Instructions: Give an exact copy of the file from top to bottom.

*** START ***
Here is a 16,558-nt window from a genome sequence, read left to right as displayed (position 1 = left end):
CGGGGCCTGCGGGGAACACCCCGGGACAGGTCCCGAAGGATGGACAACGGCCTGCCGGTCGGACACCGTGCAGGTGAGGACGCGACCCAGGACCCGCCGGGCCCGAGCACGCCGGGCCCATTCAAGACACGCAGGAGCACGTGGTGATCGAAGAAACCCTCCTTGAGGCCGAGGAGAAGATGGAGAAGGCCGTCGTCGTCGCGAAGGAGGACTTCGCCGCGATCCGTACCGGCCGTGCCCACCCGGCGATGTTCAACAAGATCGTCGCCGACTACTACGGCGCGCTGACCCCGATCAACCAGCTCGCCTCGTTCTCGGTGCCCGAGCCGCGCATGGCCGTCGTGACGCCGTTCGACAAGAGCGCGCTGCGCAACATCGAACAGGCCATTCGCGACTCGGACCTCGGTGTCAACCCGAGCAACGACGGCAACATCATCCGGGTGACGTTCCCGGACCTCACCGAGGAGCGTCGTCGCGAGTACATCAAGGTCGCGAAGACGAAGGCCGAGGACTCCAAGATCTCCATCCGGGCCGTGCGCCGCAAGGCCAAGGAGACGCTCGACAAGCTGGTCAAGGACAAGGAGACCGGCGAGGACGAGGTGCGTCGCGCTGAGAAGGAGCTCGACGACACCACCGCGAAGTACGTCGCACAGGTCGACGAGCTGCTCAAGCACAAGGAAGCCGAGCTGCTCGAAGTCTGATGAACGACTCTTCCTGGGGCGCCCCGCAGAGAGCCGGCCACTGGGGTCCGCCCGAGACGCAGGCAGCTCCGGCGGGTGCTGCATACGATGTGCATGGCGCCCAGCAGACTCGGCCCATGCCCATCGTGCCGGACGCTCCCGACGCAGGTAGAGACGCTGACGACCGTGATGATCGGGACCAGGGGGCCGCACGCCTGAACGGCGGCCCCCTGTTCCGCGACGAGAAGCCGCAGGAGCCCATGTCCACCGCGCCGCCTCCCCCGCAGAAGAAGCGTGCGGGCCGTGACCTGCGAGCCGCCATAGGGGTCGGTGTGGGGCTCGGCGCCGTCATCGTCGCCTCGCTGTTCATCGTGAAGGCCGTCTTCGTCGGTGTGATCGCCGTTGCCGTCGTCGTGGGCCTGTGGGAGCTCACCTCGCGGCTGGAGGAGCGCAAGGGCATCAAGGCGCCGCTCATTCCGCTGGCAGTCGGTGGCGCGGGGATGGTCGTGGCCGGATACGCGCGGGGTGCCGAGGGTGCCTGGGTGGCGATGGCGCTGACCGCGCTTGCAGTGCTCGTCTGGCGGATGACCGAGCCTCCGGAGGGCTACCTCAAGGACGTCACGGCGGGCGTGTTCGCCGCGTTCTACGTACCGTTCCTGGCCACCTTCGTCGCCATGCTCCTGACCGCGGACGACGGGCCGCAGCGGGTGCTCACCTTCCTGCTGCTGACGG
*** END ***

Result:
Here is a 16,558-nt window from a genome sequence, read left to right as displayed (position 1 = left end):
CGGGGCCTGCGGGGAACACCCCGGGACAGGTCCCGAAGGATGGACAACGGCCTGCCGGTCGGACACCGTGCAGGTGAGGACGCGACCCAGGACCCGCCGGGCCCGAGCACGCCGGGCCCATTCAAGACACGCAGGAGCACGTGGTGATCGAAGAAACCCTCCTTGAGGCCGAGGAGAAGATGGAGAAGGCCGTCGTCGTCGCGAAGGAGGACTTCGCCGCGATCCGTACCGGCCGTGCCCACCCGGCGATGTTCAACAAGATCGTCGCCGACTACTACGGCGCGCTGACCCCGATCAACCAGCTCGCCTCGTTCTCGGTGCCCGAGCCGCGCATGGCCGTCGTGACGCCGTTCGACAAGAGCGCGCTGCGCAACATCGAACAGGCCATTCGCGACTCGGACCTCGGTGTCAACCCGAGCAACGACGGCAACATCATCCGGGTGACGTTCCCGGACCTCACCGAGGAGCGTCGTCGCGAGTACATCAAGGTCGCGAAGACGAAGGCCGAGGACTCCAAGATCTCCATCCGGGCCGTGCGCCGCAAGGCCAAGGAGACGCTCGACAAGCTGGTCAAGGACAAGGAGACCGGCGAGGACGAGGTGCGTCGCGCTGAGAAGGAGCTCGACGACACCACCGCGAAGTACGTCGCACAGGTCGACGAGCTGCTCAAGCACAAGGAAGCCGAGCTGCTCGAAGTCTGATGAACGACTCTTCCTGGGGCGCCCCGCAGAGAGCCGGCCACTGGGGTCCGCCCGAGACGCAGGCAGCTCCGGCGGGTGCTGCATACGATGTGCATGGCGCCCAGCAGACTCGGCCCATGCCCATCGTGCCGGACGCTCCCGACGCAGGTAGAGACGCTGACGACCGTGATGATCGGGACCAGGGGGCCGCACGCCTGAACGGCGGCCCCCTGTTCCGCGACGAGAAGCCGCAGGAGCCCATGTCCACCGCGCCGCCTCCCCCGCAGAAGAAGCGTGCGGGCCGTGACCTGCGAGCCGCCATAGGGGTCGGTGTGGGGCTCGGCGCCGTCATCGTCGCCTCGCTGTTCATCGTGAAGGCCGTCTTCGTCGGTGTGATCGCCGTTGCCGTCGTCGTGGGCCTGTGGGAGCTCACCTCGCGGCTGGAGGAGCGCAAGGGCATCAAGGCGCCGCTCATTCCGCTGGCAGTCGGTGGCGCGGGGATGGTCGTGGCCGGATACGCGCGGGGTGCCGAGGGTGCCTGGGTGGCGATGGCGCTGACCGCGCTTGCAGTGCTCGTCTGGCGGATGACCGAGCCTCCGGAGGGCTACCTCAAGGACGTCACGGCGGGCGTGTTCGCCGCGTTCTACGTACCGTTCCTGGCCACCTTCGTCGCCATGCTCCTGACCGCGGACGACGGGCCGCAGCGGGTGCTCACCTTCCTGCTGCTGACGG